-- Terengganu
-- Kuala Terengganu
-- Kuala Terengganu - Hotels
-- Bus Terminal
-- Cukai/ Kemaman
-- Kuala Besut
-- Kuala Besut - Express Bus
-- Kuala Besut - Hotels
-- Jerteh
-- Terengganu Islands
-- Getting to East Coast
-- Cemerung Waterfall
-- Lake Kenyir
-- Sungai Ketiar (Elephants)
-- Pasir Raja Forest Reserve
-- Perhentian Islands
-- Pulau Redang
-- The East Coast
Kids Club
Kuala Lumpur
The Highlands
The Islands
Negeri Sembilan
The East Coast
The West Coast
Malaysia with Children
Hotel Reservation

Hotel Reservation
Golf & Green Fees
Malaysia Cooking



"Kuala Terengganu is a rather sleepy coastal city with a population of 360,000. A fishing village found oil nearby, which boosts the economy.
Here we again come across a mix of races, Muslims are still very well represented, but here again Malaysians and Chinese.
We really like Chinatown. The relatively small neighbourhood here in the city is incredibly quiet and clean.... "

Terengganu is a sultanate and constitutive state of federal Malaysia. The coastal city of Kuala Terengganu which stands at the mouth of the broad Terengganu River is both the state and royal capital as well as the largest city in Terengganu. There are many islands located close to the coast of Terengganu state, such as Redang Island.
Terengganu's location by the South China Sea ensured that it was on trade routes since ancient times. The earliest written reports on the area that is now Terengganu were by Chinese merchants and seafarers in the early 6th century A.D. Like other Malay states, Terengganu practised a Hindu–Buddhist culture combined with animist traditional beliefs for hundreds of years before the arrival of Islam.

Terengganu is one of Malaysia's most homogeneous state along with Kelantan. More than 95% of the population is ethnically Malay, but there are other ethnic groups that live in the state as well including Chinese (mostly Hoklo), Indians (mostly Tamils), Siamese and Orang Aslis (Batek and Semaq Beri).
The Orang Aslis are the indigenous peoples of Peninsular Malaysia. The Senoi lives mostly near Lake Kenyir, but you can find them elswhere in Terengganu. Some of these ethnic groups can also be found in interior parts of Terengganu, especially in the Taman Negara area.
The Sultan is the constitutional ruler of the state of Terengganu. The State Constitution proclaims that the Sultan is "the Ruler and fountain head of all authority of government in the State and Territory of Terengganu", the Head of the Religion of Islam in the state and the source of all titles, honours and dignities in the state.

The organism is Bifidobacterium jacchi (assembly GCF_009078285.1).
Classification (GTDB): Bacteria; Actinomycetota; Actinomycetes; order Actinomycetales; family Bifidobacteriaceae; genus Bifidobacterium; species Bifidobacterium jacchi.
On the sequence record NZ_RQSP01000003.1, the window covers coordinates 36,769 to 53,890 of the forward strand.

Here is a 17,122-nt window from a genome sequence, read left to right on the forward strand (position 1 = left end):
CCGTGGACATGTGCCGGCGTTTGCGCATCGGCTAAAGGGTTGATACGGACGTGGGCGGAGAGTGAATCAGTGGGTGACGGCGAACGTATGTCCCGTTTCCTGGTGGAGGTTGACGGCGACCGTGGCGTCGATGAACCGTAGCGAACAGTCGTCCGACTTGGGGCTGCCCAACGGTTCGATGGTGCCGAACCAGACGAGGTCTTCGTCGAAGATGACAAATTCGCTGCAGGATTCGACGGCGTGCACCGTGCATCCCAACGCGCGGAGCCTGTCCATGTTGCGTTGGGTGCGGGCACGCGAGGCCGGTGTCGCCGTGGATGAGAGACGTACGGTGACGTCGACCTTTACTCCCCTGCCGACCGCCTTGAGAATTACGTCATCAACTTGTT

Terengganu used to be Malaysia's poorest state until oil and gas were discovered off its coastline not too long ago. Terengganu's main industry now is petroleum and gas. There are huge petrochemical complexes near Paka and Kerteh, involving many joint ventures between the Malaysian national oil company, Petronas, and foreign multinationals.
Tourism and fishing are also major industries in Terengganu, a state with a long coastline. Agriculture also remains important, with banana, rambutan, durian, watermelon, and various other fruits and vegetables available in season. Terengganu was traditionally famous for boat-building, with highly decorated carved wooden boats called bangau to be found in the harbour of every village and town in days not so long gone by, before electric motorboats became standard equipment for the state's fishermen.
The major tourist attractions in the state include: Kuala Terengganu, the capital; Islamic Heritage Park, Tasik Kenyir, a large artificial lake; Sekayu Waterfalls; Kuala Ibai Lagoons; Batu Burok Beach, Kemasik Beach, Rantau Abang, Setiu Wetlands, Marang, Chukai town and several offshore islands such as Pulau Redang, Pulau Lang Tengah, and Pulau Kapas, and the Pulau Perhentian, which attract beachgoers and snorkelers, because of their picture perfect beaches. Many travellers find the relatively rural and tranquil atmosphere in the state conducive to a relaxing holiday.
Terengganu, along with Kelantan is known as the cradle of the Malay civilization in Peninsular Malaysia. There are various traditional dances in the state such as the Ulek Mayang, Rodat, Saba, Balai, Nur Sakti and others, some even predates the arrival of Islam in the region. Terengganu is also one of few states to adopt Gamelan as part of their traditional theatre (after Riau and Pahang), the Terengganu Gamelan has developed a distinct identity from Sundanese and Javanese Gamelan. The Gamelan was originally bought from Pahang and later to Terengganu and played only during royal occasions. Today the Gamelan is part of the state's cultural heritage.

At the Market




   Ben van Wijnen

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